While the pace of DC’s population growth has slowed a bit in the last year, the city nonetheless officially surpassed a big milestone this week. According to the state-level estimates from the US Census Bureau, DC topped 700,000 residents for the first time since 1975.
Milestones like this are a good time to step back and look at the broader context:
- 700,000 is still 200,000 below DC’s all time peak population
- The current level is more like 100,000 below DC’s sustained peak population level (absent war-time restrictions)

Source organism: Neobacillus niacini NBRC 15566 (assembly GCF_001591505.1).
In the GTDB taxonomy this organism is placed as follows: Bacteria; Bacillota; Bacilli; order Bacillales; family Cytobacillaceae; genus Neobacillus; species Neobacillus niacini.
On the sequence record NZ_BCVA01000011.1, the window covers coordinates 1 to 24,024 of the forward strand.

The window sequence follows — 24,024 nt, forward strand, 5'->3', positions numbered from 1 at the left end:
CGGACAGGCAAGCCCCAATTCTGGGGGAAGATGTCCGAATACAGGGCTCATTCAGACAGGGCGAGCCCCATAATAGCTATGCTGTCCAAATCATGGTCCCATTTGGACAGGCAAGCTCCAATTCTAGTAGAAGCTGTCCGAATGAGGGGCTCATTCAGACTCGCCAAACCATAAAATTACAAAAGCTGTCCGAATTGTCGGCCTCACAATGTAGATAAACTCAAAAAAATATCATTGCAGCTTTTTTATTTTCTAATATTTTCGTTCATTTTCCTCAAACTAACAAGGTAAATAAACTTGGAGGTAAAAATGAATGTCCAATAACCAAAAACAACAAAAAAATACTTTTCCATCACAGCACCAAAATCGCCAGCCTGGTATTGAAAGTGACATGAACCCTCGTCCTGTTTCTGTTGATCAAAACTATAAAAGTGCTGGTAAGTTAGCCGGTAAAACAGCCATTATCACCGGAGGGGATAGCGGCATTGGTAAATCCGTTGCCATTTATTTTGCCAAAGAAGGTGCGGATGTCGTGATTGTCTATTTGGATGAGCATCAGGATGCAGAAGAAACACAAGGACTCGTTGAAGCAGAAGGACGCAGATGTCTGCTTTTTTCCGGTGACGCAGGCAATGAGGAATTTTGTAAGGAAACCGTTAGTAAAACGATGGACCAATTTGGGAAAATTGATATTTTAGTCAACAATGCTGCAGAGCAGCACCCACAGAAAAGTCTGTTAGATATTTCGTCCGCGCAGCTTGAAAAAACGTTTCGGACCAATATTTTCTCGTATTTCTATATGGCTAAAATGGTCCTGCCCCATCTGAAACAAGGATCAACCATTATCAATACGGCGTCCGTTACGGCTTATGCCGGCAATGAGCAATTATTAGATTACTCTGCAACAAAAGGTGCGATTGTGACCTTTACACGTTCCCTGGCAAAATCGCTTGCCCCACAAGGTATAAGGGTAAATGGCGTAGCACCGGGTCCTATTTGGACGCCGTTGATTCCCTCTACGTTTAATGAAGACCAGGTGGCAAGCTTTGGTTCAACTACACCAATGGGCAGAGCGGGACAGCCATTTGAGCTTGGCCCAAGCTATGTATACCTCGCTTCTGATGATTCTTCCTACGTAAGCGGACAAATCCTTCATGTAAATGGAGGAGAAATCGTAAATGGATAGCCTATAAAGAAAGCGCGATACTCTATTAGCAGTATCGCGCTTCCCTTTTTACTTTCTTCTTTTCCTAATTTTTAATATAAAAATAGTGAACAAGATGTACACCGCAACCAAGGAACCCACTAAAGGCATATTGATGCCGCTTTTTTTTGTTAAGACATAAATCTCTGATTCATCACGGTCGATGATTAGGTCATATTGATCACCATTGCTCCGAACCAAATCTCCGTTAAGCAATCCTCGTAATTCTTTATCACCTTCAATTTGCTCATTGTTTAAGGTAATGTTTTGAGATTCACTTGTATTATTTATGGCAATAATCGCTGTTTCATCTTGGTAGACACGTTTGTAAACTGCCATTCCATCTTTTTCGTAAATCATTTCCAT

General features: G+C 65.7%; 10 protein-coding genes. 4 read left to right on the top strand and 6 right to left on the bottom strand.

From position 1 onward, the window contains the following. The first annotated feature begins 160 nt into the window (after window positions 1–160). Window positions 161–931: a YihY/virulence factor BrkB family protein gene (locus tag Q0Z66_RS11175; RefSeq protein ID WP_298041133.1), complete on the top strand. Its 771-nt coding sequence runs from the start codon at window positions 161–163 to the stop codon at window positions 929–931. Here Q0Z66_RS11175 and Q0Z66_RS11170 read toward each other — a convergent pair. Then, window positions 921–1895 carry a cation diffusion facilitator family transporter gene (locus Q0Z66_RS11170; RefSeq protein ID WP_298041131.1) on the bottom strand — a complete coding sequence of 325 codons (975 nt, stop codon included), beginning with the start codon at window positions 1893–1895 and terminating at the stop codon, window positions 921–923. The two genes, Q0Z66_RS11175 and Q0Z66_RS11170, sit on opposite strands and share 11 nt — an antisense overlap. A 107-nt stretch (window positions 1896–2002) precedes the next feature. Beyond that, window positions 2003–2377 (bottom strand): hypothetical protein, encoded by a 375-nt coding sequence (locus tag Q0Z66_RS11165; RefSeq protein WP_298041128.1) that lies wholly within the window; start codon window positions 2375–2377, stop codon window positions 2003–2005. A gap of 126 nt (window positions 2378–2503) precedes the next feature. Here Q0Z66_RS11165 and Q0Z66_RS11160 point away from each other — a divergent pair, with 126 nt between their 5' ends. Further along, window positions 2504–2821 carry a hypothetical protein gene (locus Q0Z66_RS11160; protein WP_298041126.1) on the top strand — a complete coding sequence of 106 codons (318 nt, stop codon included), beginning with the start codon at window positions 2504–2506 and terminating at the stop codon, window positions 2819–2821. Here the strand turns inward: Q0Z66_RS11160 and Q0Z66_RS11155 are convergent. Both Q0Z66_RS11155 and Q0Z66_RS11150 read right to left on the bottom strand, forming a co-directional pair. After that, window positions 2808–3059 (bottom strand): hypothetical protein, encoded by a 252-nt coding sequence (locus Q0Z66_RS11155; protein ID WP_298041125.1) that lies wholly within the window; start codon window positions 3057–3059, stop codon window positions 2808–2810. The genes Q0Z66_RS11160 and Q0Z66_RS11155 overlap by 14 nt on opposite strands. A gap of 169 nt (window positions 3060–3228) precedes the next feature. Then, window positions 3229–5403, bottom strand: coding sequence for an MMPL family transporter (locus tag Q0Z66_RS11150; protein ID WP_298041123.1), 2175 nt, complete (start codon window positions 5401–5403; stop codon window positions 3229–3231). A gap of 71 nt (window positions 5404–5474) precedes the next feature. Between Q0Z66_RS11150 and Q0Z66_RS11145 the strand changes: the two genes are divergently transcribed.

- The pace of growth is impressive, but still slower than historic rates when DC had greenfield growth opportunities within the District limits
- Population growth will continue due to the number of units already under construction, with approximately 15,600 units under construction right now.
On the other hand, it’s worth remembering how small DC remains. Brooklyn alone has a similar land area to the District (71 square miles to DC’s 61 square miles) housing nearly 4x as many people:
Likewise, the new estimates put DC’s population density at approximately 11,500 per sq mile, still less than Chicago, Boston, Philadelphia, and any number of other cities.
Even DC’s peak population of 900,000 would only yield a population density of 14,750/sq mile – less than San Francisco, Cambridge, Jersey City, Somerville, and others.
In other words, there’s lots of room to grow.